These veterans help us to rethink World War II in ways other than that often extolled by the official narrative in the English-speaking Allied countries. The fight against Nazism was a matter of international resistance to fascism, as much as or even more so than national liberation. The International Brigades in particular proved a schooling for the resistance movements in occupied Europe.
Not only was the French Resistance largely led by former International Brigaders (such that historians have called for it to be renamed the “resistance in France”), but the same could be said of almost any consequential such Resistance movement. In Italy, where at least forty thousand anti-fascists were killed, a US International Brigade veteran observed that, “Every sector of the front was commanded by a guy who fought with the Garibaldi [Brigade] in Spain. The guy who captured Mussolini and strung him up by the feet was Muscatelli. He fought in Spain.” The core of Yugoslavia’s National Liberation Army was largely made up of veterans from the Spanish War, in which near-half of their compatriots had been killed; four of these veterans would command whole armies.
As a rule, upon invasion of any new country, the first to be detained or executed by the Nazi-Fascists were communists and socialists. Nazi police forces, the Sipo-SD, were sent in directly after occupation to target communists, prior to any armed struggle breaking out. Especially notorious is the Kommissarbefehl of June 1941, prior to the invasion of the USSR: this radical break in the practice of warfare formalized the immediate and wholesale slaughter of any Red Army troops with a political affiliation.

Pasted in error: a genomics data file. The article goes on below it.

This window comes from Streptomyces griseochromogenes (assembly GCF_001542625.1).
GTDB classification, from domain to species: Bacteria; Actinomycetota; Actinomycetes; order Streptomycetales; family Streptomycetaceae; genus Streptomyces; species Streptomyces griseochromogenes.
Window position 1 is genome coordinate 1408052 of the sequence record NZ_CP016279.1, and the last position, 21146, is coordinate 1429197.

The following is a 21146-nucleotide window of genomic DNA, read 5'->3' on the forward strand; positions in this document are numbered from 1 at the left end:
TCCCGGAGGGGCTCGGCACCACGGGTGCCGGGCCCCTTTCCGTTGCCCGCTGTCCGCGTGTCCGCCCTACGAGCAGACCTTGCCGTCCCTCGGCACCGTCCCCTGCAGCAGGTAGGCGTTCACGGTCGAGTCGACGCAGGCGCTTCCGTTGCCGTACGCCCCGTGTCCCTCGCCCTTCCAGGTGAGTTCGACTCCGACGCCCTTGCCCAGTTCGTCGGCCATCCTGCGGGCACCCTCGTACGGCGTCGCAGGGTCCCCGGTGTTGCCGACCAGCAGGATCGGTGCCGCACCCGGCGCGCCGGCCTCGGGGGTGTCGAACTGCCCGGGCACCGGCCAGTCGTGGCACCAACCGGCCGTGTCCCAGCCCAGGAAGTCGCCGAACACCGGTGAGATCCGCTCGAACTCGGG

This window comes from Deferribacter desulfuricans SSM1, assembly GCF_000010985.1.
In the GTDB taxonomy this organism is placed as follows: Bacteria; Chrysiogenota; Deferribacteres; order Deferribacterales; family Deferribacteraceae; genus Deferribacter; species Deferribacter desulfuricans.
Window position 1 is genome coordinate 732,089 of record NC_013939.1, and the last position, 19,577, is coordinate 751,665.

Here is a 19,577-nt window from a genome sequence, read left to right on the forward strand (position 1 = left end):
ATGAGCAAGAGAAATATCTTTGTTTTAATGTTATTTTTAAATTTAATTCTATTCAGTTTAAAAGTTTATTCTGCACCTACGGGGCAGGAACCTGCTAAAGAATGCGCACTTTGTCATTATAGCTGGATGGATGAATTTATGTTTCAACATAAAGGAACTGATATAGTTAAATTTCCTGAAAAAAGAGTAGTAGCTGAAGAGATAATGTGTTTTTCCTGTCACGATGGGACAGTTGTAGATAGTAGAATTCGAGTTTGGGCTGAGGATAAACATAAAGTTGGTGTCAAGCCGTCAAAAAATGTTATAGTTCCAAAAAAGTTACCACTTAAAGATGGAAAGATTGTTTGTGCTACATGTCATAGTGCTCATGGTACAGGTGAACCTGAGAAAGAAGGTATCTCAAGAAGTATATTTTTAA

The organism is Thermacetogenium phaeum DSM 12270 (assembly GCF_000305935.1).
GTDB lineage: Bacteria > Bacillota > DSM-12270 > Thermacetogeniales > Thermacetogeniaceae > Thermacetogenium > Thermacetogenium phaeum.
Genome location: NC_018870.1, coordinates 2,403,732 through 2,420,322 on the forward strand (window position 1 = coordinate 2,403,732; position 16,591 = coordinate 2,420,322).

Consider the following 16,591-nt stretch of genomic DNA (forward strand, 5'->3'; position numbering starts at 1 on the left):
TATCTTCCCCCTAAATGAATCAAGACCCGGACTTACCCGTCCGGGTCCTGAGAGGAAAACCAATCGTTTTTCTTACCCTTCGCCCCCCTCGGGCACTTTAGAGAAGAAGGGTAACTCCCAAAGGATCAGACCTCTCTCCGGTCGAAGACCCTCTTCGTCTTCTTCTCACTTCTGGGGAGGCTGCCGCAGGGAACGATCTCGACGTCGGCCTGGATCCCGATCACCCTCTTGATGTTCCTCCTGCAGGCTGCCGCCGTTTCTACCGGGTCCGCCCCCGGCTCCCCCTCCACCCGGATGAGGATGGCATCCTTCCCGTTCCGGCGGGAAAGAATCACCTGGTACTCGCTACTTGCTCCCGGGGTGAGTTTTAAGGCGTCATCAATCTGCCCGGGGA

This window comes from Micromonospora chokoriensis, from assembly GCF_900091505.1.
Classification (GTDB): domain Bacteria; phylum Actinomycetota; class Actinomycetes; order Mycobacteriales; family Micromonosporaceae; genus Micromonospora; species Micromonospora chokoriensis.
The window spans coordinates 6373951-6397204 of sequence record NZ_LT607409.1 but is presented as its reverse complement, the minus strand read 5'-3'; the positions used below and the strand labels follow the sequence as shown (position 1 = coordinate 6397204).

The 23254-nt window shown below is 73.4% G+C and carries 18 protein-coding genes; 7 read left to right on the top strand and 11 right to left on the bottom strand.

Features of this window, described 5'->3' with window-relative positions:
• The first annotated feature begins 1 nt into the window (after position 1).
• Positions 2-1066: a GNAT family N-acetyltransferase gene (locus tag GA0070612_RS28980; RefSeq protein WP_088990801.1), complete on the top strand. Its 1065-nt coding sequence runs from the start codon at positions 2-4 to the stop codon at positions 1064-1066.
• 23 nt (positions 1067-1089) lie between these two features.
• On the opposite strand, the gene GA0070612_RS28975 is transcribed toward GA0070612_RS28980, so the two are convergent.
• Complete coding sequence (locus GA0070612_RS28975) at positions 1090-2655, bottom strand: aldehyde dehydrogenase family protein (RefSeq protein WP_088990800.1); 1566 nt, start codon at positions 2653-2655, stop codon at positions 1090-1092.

Less well-known is that already on April 2, 1941, before the invasion of Greece and Yugoslavia, the Wehrmacht chief of staff Franz Halder for the first time singled out even unarmed Jews and Communists as explicit targets for the Einsatzgruppen death squads. Subsequent mass murders of Jews and Communists together regularly exceeded the 100:1 ratio outlined by Wehrmacht generals. Second Lieutenant Peter Geissler of the 714th Infantry Division recounted developments in “combating partisans” in letters he sent home at regular intervals.
26 July ’41: “Entire hordes of communists are now being shot and hanged on an almost daily basis.”
Of the at least two hundred thousand civilian murders in Serbia, the only other victim group recorded in Einsatzgruppen records was the mentally ill.